Why is Book 23 of the Odyssey called “Penelope’s Book” and what is Eurycleia’s role in this book?
Book 23 is the next to last book of Homer's Odyssey. In Book 22, Odysseus kills Penelope's suitors and in Book 23 Eurycleia, Penelope's maidservant, awakens Penelope, who has been sound asleep while more than 100 men were slaughtered in her house.
Eurycleia's role in this book is to serve as a messenger. She awakens her mistress and tells her about what has happened. She tells Penelope about Odysseus' triumph over the suitors, but Penelope is skeptical.
Penelope controls much of the action throughout the rest of this book as she is re-united with her husband. Not only is Penelope skeptical about Eurycleia's news at first, but she is also unsure about whether the man who stands before her, after an absence of twenty years, is really her husband.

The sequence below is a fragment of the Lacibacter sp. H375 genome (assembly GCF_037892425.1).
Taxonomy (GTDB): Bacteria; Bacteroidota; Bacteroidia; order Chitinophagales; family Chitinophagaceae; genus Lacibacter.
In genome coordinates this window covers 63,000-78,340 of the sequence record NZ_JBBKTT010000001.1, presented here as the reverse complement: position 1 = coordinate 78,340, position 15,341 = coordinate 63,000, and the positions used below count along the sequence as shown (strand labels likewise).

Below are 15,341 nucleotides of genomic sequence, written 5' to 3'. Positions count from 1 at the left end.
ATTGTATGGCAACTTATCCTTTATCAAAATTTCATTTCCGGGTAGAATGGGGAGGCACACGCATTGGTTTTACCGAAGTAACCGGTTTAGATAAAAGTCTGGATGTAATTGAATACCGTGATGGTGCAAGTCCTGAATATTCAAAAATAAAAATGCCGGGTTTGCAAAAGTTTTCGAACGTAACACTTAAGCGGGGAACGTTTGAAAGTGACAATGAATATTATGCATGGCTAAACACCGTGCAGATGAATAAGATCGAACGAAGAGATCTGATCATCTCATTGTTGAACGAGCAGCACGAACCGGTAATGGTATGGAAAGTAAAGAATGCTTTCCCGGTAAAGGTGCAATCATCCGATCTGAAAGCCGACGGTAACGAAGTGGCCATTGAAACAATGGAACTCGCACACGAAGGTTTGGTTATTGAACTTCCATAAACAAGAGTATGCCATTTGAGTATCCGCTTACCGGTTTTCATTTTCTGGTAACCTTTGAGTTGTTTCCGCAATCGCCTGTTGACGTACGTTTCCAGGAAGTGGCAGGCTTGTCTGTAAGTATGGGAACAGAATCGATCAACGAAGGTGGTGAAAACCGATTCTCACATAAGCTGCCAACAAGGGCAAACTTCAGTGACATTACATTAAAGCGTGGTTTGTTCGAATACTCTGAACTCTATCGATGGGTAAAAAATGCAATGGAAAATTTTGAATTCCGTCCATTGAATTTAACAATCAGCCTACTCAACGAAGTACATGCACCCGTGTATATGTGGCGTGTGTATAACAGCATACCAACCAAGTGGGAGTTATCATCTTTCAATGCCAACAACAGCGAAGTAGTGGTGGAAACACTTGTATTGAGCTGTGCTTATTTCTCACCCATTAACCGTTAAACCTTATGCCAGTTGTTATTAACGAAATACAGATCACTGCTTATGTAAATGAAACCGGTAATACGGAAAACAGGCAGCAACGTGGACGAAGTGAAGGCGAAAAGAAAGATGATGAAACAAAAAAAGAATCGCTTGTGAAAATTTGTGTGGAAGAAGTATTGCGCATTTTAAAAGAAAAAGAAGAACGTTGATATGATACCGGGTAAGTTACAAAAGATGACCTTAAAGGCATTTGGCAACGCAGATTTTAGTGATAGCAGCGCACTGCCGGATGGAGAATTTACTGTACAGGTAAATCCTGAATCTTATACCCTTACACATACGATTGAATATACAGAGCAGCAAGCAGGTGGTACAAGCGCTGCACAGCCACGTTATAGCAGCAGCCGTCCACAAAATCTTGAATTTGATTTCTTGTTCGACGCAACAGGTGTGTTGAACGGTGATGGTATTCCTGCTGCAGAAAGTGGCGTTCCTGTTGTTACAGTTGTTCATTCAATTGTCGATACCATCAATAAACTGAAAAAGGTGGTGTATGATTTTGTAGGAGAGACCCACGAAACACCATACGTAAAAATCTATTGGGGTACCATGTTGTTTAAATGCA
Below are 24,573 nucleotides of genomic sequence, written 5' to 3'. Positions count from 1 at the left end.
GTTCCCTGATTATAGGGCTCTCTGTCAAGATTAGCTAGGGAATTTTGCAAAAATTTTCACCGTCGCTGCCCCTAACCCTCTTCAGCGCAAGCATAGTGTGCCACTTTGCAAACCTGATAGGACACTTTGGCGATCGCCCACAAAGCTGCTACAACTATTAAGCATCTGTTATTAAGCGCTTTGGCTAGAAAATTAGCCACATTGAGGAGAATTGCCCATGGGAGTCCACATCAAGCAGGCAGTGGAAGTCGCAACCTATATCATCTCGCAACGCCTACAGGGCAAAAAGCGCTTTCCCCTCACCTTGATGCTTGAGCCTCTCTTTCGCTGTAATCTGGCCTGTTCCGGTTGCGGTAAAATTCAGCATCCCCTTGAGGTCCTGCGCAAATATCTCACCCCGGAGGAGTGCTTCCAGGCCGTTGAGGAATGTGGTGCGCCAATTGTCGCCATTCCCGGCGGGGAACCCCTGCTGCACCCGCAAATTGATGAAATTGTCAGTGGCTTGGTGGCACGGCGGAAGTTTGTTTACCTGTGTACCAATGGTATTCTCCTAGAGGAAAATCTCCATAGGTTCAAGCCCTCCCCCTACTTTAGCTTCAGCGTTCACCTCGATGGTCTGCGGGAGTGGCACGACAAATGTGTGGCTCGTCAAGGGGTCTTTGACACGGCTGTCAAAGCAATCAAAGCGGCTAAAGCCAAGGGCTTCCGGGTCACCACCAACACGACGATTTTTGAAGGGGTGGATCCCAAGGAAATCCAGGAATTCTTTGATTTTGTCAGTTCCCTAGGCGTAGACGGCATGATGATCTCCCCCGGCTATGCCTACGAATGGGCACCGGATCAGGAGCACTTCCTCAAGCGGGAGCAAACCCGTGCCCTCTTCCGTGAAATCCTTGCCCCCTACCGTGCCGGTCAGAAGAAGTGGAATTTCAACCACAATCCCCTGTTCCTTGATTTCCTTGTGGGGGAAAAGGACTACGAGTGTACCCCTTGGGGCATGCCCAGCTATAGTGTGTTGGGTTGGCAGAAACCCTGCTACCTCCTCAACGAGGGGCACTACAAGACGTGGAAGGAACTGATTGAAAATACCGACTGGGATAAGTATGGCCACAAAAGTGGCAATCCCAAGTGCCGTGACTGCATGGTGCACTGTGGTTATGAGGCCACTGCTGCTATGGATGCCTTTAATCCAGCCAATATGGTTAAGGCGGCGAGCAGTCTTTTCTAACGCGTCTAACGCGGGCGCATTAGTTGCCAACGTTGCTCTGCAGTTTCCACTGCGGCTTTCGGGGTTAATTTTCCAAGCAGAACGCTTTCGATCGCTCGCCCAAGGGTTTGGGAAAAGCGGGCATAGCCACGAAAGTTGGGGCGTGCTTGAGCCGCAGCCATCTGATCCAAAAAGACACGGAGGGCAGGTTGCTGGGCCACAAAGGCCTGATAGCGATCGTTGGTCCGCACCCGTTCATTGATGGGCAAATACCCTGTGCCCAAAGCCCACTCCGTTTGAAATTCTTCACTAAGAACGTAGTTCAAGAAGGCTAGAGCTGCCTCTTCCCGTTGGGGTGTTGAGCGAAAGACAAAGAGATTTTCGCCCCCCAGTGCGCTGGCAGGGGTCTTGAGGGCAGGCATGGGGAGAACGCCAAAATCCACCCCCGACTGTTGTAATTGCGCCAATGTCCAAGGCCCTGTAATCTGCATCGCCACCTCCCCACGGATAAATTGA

Penelope, however, tricks Odysseus into revealing the secret of how their bed was constructed, which proved to Penelope that Odysseus had, in fact, returned home:
"Now you have told me the true secret of our marriage bed, that no other mortal knew but you and I and a single maidservant" (A.S. Kline translation).
Thus, for these reasons, we may justifiably call Odyssey 23 "Penelope's Book."
Penelope has been an active agent of the narrative throughout the entire epic. In this book, she and Odysseus are finally reunited after twenty years. Up until now, even though she was what he had missed the most, Odysseus had been concentrating on other things. He met his old friends, his son (for the first time since he was a baby), and fought the suitors.
Now, he can finally be with Penelope. And she reacts to the situation in a way that is very characteristic of her! She is wary and circumspect, and comes up with a clever ruse to prove that this disguised stranger really is her long-lost husband.